WHO GOT A JOB TODAY IT ME I DID
File under: items to purchase with next paycheck.
Great fashion label name or greatest fashion label name.
I WORK IN HIRING AND I DON’T KNOW WHAT THIS MEANS DOES THIS MEAN I HAVE THE JOB OR NOT OH GOD JUST TELL ME
GUEST: Do you have somewhere I can store my bag?
CONCIERGE: Absolutely. Across the lobby with the bellmen. They’ll store your bag for you.
GUEST: What do I do?
CONCIERGE: Just give them the bag.
GUEST: Oh. But I’ll need it back. Will they give it back to me?
CONCIERGE: Just make it very clear that it’s not a gift, that you’re just letting them borrow it and it should be ok.
3:29 p.m. feel free to add to this! (via expresswithsilence)
28) the way you articulate yourself is so refreshing
29) you have that “brighten-up-a-room” effect
30) you’re just really good to be around
31) you foster my growth
32) you’re really good at dancing!
33) i can share silence with you
Gentrifiers focus on aesthetics, not people. Because people, to them, are aesthetics.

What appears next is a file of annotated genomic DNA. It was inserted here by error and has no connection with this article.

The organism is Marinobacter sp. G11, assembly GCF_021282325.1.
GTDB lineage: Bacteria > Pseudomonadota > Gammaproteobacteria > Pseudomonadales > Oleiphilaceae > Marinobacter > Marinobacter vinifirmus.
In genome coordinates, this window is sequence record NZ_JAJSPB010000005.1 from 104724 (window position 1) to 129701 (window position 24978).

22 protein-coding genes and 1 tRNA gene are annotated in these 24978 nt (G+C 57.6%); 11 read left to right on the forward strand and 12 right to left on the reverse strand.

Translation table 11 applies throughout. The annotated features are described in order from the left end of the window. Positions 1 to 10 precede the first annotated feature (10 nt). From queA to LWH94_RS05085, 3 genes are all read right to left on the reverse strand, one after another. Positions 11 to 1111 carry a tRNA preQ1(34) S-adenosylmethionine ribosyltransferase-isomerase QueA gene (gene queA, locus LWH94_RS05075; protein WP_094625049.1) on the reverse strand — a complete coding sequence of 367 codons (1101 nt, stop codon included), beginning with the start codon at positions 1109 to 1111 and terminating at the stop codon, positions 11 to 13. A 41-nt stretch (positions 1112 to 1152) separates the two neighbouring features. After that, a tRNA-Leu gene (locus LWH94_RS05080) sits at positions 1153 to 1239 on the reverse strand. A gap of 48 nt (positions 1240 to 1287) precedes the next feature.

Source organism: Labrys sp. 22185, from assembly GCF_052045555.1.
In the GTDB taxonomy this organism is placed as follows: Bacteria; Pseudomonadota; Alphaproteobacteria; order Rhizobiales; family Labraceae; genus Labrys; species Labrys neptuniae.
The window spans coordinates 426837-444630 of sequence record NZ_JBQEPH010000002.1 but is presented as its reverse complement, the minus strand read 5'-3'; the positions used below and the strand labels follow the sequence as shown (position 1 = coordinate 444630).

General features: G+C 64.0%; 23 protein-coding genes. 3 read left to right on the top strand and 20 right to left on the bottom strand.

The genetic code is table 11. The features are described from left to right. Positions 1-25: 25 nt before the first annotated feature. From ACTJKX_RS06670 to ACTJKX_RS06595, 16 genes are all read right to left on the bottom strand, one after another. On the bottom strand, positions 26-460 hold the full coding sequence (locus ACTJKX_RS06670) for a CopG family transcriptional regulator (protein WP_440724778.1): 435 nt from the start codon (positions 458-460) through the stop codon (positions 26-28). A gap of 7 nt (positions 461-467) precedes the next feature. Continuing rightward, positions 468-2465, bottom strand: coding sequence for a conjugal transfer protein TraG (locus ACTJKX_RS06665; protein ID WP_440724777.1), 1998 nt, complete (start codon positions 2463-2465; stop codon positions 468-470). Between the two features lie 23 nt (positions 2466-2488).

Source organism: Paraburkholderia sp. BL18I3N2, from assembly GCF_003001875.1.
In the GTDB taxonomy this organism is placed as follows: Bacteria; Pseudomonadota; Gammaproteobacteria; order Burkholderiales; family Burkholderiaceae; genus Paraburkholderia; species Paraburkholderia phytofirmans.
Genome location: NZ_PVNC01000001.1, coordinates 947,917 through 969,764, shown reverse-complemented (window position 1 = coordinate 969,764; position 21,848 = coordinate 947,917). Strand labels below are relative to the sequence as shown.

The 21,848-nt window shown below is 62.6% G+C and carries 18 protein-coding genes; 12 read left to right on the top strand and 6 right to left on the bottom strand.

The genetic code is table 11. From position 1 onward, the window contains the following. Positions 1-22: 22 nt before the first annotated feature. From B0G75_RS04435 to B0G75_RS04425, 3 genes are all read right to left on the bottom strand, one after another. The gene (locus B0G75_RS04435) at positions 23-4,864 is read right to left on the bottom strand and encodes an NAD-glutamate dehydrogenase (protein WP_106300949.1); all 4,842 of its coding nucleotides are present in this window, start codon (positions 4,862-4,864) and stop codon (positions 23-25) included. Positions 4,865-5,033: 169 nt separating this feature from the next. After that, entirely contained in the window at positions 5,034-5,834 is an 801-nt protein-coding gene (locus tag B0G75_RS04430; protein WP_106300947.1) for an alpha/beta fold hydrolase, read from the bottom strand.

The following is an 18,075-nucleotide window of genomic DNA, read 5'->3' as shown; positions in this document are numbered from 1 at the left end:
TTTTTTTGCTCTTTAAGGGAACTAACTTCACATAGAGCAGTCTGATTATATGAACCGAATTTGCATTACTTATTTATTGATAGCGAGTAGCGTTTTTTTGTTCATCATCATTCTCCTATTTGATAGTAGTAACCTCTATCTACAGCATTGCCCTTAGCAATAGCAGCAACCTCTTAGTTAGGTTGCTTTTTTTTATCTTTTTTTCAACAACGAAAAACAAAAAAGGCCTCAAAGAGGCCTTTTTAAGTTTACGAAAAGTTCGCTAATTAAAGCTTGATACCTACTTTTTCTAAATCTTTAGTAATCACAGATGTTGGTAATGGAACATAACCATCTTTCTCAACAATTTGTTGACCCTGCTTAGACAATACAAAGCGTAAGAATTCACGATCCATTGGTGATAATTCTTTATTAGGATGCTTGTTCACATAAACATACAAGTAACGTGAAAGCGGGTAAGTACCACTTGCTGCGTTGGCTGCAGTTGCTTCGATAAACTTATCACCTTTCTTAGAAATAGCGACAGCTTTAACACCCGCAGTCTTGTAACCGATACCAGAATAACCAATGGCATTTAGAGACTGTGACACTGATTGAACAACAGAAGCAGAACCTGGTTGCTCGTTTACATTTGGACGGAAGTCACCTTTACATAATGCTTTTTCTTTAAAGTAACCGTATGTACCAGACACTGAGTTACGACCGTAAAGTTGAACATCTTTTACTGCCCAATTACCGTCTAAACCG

Proponents of gentrification will vouch for its benevolence by noting it “cleaned up the neighbourhood”. This is often code for a literal white-washing. The problems that existed in the neighbourhood - poverty, lack of opportunity, struggling populations denied city services - did not go away. They were simply priced out to a new location.
That new location is often an impoverished suburb, which lacks the glamour to make it the object of future renewal efforts. There is no history to attract preservationists because there is nothing in poor suburbs viewed as worth preserving, including the futures of the people forced to live in them. This is blight without beauty, ruin without romance: payday loan stores, dollar stores, unassuming homes and unpaid bills. In the suburbs, poverty looks banal and is overlooked.
In cities, gentrifiers have the political clout - and accompanying racial privilege - to reallocate resources and repair infrastructure. The neighbourhood is “cleaned up” through the removal of its residents. Gentrifiers can then bask in “urban life” - the storied history, the selective nostalgia, the carefully sprinkled grit - while avoiding responsibility to those they displaced.
Sarah Kendzior - The peril of hipster economics (x)
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